This book grabbed my attention at my local public library because of the photo of the sad little girl on the front. And what a truly sad story this book presents. Yen Jung-ling's (Adeline Yen Mah) mother died shortly after her birth. Because of this, her family considered her bad luck and emotionally and physically abused her throughout her life. Adeline's father remarries and soon two new children are born into the family. However, things do not go well for little Adeline. Her stepmother, Niang, favours her own children and the family becomes increasingly disfuntional as the years pass. Adeline, her Aunt Baba, and her grandparents Ye Ye and Nai Nai struggle to hold on to some semblance of dignity and to help one another cope. Despite her terrible home life, Adeline remains a top student, even becoming class president and winning the International Play-writing Competition in 1951-52. With the wonderful encouragement from her Aunt and grandfather, she struggles to believe in her own selfworth.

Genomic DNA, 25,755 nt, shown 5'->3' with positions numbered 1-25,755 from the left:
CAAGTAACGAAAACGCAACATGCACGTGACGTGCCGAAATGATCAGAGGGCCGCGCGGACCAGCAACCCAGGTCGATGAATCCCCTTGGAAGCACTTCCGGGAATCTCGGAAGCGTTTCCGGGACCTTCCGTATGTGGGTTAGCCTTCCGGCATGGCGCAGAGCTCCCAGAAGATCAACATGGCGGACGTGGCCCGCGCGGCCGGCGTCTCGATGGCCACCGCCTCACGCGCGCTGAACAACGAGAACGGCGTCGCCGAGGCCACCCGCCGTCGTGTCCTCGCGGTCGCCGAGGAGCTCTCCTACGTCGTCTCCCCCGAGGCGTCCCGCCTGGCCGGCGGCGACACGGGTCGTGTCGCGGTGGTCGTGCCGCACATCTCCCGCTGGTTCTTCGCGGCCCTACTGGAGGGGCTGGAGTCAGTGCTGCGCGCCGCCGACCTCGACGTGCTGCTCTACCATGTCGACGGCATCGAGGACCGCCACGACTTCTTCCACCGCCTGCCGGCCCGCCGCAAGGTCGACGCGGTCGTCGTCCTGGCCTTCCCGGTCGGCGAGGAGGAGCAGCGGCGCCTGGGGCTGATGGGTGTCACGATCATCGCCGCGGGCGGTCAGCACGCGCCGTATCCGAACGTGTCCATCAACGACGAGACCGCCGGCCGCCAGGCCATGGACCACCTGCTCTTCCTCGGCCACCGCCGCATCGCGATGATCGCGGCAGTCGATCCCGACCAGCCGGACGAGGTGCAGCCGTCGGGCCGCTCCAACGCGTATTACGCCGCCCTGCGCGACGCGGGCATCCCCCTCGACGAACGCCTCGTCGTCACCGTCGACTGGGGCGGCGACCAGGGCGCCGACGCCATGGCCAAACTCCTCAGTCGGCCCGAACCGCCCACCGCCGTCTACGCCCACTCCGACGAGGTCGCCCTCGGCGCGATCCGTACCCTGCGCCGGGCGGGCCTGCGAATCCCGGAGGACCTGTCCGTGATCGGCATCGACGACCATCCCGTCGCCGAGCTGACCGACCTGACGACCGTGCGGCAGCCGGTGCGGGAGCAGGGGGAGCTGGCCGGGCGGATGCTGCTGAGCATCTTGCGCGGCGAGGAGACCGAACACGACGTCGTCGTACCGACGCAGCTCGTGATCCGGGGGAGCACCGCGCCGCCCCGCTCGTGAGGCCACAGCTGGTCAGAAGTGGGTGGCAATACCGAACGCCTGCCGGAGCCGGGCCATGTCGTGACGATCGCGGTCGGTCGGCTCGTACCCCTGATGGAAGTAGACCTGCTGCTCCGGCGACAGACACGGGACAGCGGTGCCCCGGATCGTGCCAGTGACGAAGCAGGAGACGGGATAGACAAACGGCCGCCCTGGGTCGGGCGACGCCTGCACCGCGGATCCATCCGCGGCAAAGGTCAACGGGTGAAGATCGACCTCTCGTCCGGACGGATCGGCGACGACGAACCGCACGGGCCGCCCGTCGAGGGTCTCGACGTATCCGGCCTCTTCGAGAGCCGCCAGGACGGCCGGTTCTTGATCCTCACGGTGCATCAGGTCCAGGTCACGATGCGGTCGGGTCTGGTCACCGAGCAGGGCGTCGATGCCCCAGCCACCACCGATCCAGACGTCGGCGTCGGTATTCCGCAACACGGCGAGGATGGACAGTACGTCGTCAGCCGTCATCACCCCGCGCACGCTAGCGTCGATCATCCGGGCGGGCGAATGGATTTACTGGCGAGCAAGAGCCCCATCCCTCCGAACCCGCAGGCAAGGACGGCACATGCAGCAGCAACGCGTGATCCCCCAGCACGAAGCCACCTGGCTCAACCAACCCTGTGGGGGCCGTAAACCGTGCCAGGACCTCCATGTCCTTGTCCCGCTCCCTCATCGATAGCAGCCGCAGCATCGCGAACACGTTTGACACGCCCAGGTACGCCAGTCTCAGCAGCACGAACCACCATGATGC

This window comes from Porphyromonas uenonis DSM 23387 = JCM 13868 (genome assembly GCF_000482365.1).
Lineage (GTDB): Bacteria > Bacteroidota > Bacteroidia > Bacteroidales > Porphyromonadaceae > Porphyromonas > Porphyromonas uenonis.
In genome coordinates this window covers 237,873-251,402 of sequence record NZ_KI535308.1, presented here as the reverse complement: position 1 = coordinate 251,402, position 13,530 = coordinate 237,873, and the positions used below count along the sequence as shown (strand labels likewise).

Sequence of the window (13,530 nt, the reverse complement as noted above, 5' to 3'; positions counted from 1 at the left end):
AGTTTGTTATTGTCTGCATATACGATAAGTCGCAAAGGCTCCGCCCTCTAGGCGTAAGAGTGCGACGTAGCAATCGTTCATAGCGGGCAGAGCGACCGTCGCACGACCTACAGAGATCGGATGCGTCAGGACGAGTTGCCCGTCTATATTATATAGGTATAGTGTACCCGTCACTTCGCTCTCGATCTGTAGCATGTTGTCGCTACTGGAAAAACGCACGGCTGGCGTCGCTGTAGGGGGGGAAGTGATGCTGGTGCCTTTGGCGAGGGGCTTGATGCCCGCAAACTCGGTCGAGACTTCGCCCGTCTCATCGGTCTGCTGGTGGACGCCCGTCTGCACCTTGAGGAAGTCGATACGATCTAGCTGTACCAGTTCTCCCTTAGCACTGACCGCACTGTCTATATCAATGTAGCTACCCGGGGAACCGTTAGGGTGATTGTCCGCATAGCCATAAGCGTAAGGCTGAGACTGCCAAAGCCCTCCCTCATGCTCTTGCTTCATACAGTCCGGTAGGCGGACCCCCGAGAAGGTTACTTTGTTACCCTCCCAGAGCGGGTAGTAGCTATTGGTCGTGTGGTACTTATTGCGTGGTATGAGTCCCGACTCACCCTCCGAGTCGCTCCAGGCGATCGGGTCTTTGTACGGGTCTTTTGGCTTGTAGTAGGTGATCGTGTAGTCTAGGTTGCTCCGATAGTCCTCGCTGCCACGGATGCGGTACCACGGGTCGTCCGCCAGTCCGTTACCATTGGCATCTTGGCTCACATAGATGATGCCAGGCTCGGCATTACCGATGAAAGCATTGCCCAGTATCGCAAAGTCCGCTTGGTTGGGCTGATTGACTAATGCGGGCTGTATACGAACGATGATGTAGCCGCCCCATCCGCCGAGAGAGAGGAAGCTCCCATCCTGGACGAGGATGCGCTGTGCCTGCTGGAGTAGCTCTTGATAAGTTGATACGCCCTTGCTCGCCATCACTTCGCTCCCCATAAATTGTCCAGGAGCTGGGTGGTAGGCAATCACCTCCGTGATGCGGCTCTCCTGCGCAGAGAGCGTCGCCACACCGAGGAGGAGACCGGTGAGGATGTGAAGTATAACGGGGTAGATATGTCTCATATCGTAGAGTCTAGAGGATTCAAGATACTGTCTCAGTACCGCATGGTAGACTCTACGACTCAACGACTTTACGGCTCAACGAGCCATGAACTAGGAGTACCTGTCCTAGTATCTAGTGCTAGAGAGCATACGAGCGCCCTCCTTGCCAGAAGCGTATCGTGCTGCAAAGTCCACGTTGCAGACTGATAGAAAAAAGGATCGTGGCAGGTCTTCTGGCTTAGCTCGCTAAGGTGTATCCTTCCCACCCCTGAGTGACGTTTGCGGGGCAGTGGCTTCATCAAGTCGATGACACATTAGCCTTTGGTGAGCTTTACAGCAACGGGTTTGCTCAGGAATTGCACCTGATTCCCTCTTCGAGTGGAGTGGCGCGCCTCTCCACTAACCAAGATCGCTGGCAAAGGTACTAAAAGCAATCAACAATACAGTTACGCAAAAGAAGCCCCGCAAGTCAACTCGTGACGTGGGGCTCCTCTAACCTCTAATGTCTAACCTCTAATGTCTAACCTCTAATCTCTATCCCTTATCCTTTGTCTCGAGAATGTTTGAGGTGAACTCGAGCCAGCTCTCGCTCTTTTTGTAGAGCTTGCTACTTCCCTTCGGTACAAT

This book is fascinating but ends rather abruptly with Adeline being sent off to England to study medicine, thus leaving readers to wonder how the rest of her life turned out. For that, readers are directed to read her book, Falling Leaves.
Chinese Cinderella provides many insights into Chinese life during the early part of the last century, prior to the fall of China into Communism. There is an interesting recounting of the discussion by Adeline's grandfather on the subtlety of the Chinese language and of her grandmother telling Adeline about having her feet bound at the age of three. Included are black and white photos of Adeline's family, but none of her birth-mother because her father ordered all the photos of his first wife destroyed.
Recommended for teens and older.
The true story of an unwanted daughter.
by Adeline Yen Mah
1999 Dell Laurel-Leaf